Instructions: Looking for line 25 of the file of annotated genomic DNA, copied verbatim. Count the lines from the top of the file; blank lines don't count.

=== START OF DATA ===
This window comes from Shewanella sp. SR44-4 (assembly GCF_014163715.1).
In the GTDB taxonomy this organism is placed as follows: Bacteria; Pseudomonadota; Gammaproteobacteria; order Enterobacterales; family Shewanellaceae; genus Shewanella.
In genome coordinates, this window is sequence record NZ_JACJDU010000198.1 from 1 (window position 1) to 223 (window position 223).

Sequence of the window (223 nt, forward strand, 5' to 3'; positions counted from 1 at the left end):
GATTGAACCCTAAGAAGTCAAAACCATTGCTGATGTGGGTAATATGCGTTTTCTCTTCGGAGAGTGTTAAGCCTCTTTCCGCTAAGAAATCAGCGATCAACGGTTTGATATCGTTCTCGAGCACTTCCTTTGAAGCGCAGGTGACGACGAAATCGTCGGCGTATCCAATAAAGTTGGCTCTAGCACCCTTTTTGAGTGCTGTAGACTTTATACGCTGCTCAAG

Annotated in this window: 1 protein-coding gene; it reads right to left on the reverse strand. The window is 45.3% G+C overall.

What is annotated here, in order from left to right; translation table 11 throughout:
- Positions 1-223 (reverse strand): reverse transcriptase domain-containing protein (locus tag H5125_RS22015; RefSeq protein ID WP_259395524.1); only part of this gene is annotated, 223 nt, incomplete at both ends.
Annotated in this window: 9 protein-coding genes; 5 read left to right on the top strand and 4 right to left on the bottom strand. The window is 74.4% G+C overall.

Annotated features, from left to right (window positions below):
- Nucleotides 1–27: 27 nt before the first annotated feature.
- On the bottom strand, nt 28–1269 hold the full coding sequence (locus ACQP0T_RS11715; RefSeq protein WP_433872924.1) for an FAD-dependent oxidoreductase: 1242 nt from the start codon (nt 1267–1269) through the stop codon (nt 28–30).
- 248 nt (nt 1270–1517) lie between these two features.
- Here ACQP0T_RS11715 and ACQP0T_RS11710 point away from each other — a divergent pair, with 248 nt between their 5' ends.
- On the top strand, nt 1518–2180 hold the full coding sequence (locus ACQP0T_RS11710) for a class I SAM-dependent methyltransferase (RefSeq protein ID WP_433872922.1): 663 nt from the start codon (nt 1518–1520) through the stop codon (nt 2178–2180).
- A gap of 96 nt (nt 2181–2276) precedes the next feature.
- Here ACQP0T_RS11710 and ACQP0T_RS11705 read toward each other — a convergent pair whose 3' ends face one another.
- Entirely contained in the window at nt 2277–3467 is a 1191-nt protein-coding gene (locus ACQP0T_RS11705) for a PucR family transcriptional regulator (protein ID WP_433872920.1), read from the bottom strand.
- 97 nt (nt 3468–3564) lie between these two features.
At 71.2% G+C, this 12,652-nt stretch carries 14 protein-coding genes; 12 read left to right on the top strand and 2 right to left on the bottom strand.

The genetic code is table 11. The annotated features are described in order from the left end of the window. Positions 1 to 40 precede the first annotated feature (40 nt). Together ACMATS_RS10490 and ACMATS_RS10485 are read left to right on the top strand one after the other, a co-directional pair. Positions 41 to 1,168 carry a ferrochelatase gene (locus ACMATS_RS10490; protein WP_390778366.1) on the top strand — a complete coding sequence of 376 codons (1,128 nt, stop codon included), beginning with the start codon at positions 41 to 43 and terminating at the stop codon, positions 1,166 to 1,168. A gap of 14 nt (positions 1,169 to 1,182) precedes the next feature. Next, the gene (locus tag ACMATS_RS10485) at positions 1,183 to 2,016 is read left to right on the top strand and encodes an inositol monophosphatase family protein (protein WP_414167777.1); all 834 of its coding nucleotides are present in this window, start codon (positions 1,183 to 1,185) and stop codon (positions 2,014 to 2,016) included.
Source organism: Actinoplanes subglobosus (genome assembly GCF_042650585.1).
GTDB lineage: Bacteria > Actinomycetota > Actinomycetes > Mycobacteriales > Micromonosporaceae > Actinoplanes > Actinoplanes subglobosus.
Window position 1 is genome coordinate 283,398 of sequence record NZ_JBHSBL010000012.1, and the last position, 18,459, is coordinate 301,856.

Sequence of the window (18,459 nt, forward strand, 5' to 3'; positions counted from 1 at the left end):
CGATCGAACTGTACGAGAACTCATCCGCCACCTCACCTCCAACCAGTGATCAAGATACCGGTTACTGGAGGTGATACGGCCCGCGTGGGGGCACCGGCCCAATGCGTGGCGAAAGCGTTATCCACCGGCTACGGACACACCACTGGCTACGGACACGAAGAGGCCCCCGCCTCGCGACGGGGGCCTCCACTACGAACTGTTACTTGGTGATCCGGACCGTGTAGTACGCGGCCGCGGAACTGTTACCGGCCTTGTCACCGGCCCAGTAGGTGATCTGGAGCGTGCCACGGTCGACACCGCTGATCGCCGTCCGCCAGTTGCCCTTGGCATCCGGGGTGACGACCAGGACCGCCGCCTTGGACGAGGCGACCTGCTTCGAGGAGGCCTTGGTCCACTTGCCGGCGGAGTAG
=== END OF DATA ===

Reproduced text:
Sequence of the window (18,459 nt, forward strand, 5' to 3'; positions counted from 1 at the left end):